Pesticide exposure among Iowa Agricultural Health Study participants and measures of thyroid function in their offspring

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Project Period: 
2019 to 2020
Collaborating Institution(s): 
UI College of Public Health
UI Carver College of Medicine
State Hygienic Laboratory of Iowa
National Cancer Institute
National Institute of Environmental Health Sciences
Project Investigator(s): 
P Romitti
J Suhl
C Lynch
J Oleson
K Conway
Val Sheffield
S Berberich
T Henry
L Beane Freeman
D Sandler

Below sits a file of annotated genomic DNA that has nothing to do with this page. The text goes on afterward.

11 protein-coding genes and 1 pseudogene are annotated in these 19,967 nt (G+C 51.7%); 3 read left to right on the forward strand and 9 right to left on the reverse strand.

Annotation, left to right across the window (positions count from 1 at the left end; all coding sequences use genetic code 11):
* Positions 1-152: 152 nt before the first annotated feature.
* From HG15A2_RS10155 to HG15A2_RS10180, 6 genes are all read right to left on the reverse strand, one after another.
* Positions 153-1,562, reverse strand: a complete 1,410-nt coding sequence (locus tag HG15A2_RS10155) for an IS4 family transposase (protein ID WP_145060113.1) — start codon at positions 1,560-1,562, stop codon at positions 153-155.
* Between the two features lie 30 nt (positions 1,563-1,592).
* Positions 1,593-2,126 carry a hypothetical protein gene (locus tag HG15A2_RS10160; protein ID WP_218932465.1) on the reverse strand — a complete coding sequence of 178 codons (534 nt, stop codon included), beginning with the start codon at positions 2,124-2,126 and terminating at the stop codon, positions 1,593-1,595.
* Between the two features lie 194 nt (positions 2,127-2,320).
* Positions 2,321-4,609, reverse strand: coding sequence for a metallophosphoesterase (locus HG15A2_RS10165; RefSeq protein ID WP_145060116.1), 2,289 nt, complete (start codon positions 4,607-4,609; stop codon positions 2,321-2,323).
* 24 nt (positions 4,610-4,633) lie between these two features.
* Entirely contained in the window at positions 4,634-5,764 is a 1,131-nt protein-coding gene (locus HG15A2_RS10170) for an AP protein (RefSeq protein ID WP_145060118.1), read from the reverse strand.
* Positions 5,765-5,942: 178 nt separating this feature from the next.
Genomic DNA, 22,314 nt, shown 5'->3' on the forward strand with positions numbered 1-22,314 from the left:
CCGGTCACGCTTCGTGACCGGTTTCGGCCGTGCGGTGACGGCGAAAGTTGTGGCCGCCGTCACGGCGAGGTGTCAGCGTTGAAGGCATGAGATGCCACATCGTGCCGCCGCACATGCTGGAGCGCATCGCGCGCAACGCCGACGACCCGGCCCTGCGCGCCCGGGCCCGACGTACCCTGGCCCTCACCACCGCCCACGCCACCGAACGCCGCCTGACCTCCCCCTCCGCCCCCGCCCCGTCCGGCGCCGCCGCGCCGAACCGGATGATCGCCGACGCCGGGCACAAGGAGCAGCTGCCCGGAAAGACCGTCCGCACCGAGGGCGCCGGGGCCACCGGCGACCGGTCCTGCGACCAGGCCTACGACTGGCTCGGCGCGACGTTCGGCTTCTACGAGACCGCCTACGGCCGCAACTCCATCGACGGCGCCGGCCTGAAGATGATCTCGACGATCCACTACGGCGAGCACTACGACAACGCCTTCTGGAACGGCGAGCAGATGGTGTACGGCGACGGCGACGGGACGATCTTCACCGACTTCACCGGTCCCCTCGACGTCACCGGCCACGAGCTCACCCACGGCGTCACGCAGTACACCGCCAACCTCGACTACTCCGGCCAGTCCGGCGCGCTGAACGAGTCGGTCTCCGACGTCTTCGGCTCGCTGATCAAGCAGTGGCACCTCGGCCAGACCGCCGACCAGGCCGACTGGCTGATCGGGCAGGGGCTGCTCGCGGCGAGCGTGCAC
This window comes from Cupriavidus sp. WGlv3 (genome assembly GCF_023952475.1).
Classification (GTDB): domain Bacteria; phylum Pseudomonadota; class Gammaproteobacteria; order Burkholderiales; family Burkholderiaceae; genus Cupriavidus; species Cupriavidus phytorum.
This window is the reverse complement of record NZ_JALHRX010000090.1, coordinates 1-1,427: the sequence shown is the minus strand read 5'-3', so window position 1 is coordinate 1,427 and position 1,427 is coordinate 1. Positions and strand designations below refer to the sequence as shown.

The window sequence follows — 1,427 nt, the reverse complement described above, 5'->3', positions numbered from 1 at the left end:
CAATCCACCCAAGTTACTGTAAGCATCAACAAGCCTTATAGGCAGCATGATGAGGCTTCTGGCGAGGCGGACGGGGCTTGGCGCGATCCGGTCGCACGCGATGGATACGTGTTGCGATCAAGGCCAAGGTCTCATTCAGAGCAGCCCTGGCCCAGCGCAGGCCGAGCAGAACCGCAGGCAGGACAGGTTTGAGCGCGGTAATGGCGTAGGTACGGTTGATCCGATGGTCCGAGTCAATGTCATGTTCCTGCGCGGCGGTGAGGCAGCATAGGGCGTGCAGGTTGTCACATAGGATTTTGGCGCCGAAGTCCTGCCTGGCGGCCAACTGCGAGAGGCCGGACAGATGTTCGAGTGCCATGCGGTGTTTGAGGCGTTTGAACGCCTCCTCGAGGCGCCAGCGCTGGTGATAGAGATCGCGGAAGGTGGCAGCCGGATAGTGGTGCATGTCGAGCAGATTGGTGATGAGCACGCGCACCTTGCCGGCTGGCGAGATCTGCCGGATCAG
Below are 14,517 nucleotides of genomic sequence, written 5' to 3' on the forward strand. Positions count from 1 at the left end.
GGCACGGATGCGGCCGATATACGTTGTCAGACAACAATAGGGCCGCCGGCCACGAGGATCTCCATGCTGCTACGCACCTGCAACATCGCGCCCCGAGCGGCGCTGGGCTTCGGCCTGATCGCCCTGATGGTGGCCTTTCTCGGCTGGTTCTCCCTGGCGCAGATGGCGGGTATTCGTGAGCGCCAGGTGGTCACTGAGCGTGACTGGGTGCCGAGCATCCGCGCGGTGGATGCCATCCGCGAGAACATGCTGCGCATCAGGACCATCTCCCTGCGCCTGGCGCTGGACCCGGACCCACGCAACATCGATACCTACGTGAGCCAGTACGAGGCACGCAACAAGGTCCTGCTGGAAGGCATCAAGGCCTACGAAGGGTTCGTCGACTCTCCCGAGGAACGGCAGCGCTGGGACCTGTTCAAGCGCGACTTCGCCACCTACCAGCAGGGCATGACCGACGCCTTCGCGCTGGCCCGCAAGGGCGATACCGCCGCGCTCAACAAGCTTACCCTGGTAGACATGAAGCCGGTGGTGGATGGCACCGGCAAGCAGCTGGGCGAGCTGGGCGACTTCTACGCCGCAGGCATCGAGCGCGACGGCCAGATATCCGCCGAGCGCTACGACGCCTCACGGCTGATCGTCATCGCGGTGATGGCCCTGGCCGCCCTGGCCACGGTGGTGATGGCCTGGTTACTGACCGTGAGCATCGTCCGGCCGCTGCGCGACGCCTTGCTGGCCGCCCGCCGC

Congenital hypothyroidism (CH) is among the most common metabolic conditions presenting among live births in the United States (US). Multiple subtypes of CH have been identified. Primary CH is the most common form and has been increasing in the US since 1990. If untreated or if treatment is delayed, CH can produce several complications, including disrupting normal neurodevelopment. Little is known about the possible causes of CH.  Previous studies suggest pesticides may influence thyroid function in adults; however, few studies have explored  the role of parental pesticide exposures on thyroid function in offspring. As such, we propose to explore relations between parental pesticide exposures reported by Iowa Agricultural Health Study (AHS) participants on newborn thyroid function and confirmed diagnoses of primary CH in their offspring. The researchers hypothesize that parental exposure to pesticides during pregnancy is positively associated with impaired thyroid function and diagnosis of primary CH in offspring. To test these hypotheses, they aim to: 1) link Iowa AHS participant offspring data with the multi-decade repository of Iowa Newborn Screening (NBS) data and 2) examine associations between parental pesticide exposure during pregnancy reported by AHS participants and thyroid function and confirmed primary CH among their offspring. The proposed design will allow the researchers to link Iowa AHS participant offspring with results of Iowa NBS to describe their newborn metabolic profiles and determine thyroid status. It also will allow the researchers to examine the effects of parental occupational pesticide exposures on newborn thyroid function by comparing thyroid function in offspring of AHS participants to offspring of non-AHS participants whose parents were less likely to have occupational pesticide exposure. Due to the increasing incidence of CH, elucidating the etiologies of primary CH is of great importance. The study will provide further insights into the role of environmental factors on newborn thyroid development and function.